Report: Canada abets torture in Afghanistan

VANCOUVER, British Columbia — A diplomatic report revealing that the Canadian government has been aware that Afghan security forces have been torturing prisoners handed over to them by Canadian soldiers has caused outrage across the country.

It all started on April 24 when The Globe and Mail newspaper published interviews with former Afghan prisoners who claim that Afghan intelligence officials subjected them to beatings, whippings with cables, and electric shocks.

The prisoners said they had been turned over to the feared Afghan National Security Directorate (NSD), the country's intelligence agency, by Canadian soldiers.

Initially, the Canadian government denied any knowledge that Afghan security forces were torturing prisoners. The Globe then requested a report compiled by Canadian diplomats in Kabul, Afghanistan, on the human rights situation in the country.

Initially, the government denied the existence of such a report. After the Globe pressed the issue by raising the matter with the federal information commissioner, the government released a heavily censored version of a report titled 'Afghanistan 2006: Good Governance, Democratic Development and Human Rights.'

By comparing the edited version with an uncensored copy the Globe had obtained from an anonymous source, the newspaper found that every single reference addressing torture or abuse by Afghan security forces was blacked out.

For example, the Foreign Affairs Ministry blacked out a sentence in the report's summary, which reads, 'Extrajudicial executions, disappearances, torture and detention without trial are all to common.' Reference to corruption and human rights abuses committed by the Afghan National Police and Ministry of Interior were also blacked out.

Another censured section states, 'The overall human rights situation in Afghanistan deteriorated in 2006.'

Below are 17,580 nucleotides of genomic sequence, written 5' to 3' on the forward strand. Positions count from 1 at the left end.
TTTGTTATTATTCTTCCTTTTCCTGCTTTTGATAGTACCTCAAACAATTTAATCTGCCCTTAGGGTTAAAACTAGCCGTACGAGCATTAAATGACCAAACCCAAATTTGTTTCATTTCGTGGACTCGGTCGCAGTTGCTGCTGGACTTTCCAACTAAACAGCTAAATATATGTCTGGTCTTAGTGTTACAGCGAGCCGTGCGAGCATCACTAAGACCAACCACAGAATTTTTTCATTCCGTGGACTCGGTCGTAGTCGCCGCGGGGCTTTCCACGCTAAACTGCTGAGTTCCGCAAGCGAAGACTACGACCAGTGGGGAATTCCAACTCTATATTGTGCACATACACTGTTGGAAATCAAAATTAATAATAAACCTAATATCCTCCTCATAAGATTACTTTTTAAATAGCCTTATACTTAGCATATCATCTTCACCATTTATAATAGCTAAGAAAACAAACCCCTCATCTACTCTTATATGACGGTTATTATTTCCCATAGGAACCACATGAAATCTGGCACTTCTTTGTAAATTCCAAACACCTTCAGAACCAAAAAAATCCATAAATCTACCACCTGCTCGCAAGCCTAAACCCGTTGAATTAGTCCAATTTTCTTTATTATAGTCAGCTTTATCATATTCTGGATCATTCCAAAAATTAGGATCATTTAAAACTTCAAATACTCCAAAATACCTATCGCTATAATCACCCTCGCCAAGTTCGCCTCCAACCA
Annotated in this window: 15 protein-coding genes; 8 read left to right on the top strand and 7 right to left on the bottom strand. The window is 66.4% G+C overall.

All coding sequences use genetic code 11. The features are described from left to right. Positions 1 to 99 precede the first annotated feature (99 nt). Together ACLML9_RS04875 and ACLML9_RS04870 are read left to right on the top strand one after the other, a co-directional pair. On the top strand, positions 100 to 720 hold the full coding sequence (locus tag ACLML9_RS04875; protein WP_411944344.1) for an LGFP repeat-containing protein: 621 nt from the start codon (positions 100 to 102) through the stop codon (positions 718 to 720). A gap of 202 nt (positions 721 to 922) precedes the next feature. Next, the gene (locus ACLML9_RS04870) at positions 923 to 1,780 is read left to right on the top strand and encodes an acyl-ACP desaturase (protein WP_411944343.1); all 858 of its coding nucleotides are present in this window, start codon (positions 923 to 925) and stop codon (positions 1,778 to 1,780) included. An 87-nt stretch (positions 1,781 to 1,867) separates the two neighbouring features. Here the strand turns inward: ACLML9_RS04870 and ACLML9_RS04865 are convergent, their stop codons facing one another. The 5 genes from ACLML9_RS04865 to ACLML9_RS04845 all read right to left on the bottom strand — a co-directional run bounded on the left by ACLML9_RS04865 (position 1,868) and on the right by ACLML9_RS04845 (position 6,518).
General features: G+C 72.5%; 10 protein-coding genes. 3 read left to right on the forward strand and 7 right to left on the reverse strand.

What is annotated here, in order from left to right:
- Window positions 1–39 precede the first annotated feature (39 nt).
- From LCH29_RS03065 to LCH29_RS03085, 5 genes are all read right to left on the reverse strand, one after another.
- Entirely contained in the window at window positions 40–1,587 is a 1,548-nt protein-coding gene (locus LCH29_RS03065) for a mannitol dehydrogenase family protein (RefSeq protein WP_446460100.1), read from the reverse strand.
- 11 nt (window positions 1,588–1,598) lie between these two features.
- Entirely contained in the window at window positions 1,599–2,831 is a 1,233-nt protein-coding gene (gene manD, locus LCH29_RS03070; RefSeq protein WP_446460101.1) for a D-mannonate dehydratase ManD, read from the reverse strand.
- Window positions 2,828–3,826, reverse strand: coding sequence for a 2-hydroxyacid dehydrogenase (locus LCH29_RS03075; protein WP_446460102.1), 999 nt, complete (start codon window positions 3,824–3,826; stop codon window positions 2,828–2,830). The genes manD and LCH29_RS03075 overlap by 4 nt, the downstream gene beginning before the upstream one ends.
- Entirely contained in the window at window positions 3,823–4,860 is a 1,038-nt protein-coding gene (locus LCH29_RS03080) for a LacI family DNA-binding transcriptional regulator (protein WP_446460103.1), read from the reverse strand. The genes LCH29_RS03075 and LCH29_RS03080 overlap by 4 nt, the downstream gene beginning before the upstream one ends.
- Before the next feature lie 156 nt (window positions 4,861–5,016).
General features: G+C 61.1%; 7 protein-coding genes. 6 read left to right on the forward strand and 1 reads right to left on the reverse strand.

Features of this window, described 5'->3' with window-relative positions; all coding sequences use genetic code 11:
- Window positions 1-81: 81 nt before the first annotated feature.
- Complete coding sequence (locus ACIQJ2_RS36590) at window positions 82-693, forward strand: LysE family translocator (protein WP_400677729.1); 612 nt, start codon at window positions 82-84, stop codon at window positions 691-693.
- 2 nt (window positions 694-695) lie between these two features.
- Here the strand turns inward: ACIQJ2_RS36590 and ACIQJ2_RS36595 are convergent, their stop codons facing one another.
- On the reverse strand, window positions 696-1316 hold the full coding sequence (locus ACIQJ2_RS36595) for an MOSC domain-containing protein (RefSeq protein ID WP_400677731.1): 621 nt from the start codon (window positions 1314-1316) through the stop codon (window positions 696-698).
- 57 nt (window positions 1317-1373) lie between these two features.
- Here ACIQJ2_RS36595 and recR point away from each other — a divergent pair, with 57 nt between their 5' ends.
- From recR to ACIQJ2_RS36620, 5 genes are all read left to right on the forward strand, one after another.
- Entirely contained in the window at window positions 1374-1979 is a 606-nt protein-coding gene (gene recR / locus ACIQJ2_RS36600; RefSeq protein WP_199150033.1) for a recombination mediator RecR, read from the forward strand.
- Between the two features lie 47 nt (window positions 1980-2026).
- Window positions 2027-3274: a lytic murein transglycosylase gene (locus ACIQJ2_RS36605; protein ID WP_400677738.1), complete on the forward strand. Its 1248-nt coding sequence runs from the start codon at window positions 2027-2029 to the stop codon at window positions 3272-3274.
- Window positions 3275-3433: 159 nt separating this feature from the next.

Portions of the report painting a rosy picture of the situation in the country were left in place.

Despite previous denials, the report indicates that the Canadian government has been aware all along that Afghan security forces have been torturing and mistreating prisoners. It also puts in doubt the government's claims that it did not know the fate of prisoners handed over to Afghan security forces by Canadian troops.

Despite knowledge of such torture, the Canadian government never ordered Canadian soldiers to stop handing suspects over to Afghanistan’s security services.

Assurances given by the government that the Afghan Independent Human Rights Commission (AIHRC) would notify Canada if prisoners were being abused also rings hollow. AIHRC has an agreement with the Canadian government to monitor prisoners transferred to Afghan security services. However, according to AIHRC staff members, they have not been able to do their job adequately because they only have five employees to keep watch over all prisoners and the NSD will not allow AIHRC monitors into the prisons they operate.

The Canadian diplomatic report exposing inhumane treatment of prisoners by Afghan security forces is nothing new and echoes reports from the United Nations, the U.S. State Department, the AIHRC and Amnesty International. For instance, the U.S. State Department's annual human rights report for 2006 reports that torture and mistreatment of prisoners is rampant.

The Canadian government's response has been evasive and contradictory. Prime Minister Stephen Harper told Parliament that 'we do not have evidence that [torture] is true,' and insisted that the Taliban were behind the allegations. He also expressed confidence that the Afghan government, which is currently investigating allegations of torture, will resolve the issue. However, Public Safety Minister Stockwell Day said the government is considering opening its own prison in Afghanistan to ensure prisoner safety.

Opposition parties have skewered the government and are calling for Defense Minister Gordon O'Connor's resignation for committing war crimes. Canada is a signature member of the Geneva Convention, which protects war prisoners’ rights. The center-left New Democratic Party proposes that jails in Afghanistan be put under NATO control.

Meanwhile, Amnesty International's Canadian branch and the British Columbia Civil Liberties Union are pursuing a lawsuit, initiated in February, against the federal government in the Supreme Court to stop Canadian soldiers from handing prisoners over to Afghan security forces.

Two human rights professors, Michael Byers of the University of British Columbia and William Schabas, director of the Irish Center for Human Rights in Galway, have asked the International Criminal Court in The Hague to investigate Canada for 'possible war crimes.'

While the Canadian government has cut a new deal with the Afghan government that supposedly ensures greater Canadian monitoring and protection of prisoners, Amnesty International said that the deal was inadequate because torture is widespread.

The conservative Harper government has committed Canada to playing a leading role in propping up the U.S. coalition-installed government of Hamid Karzai in Afghanistan. Canada has had 2,300 troops in Kandahar, Afghanistan since 2002, sent by the previous Liberal government.

tpelzer @shaw.ca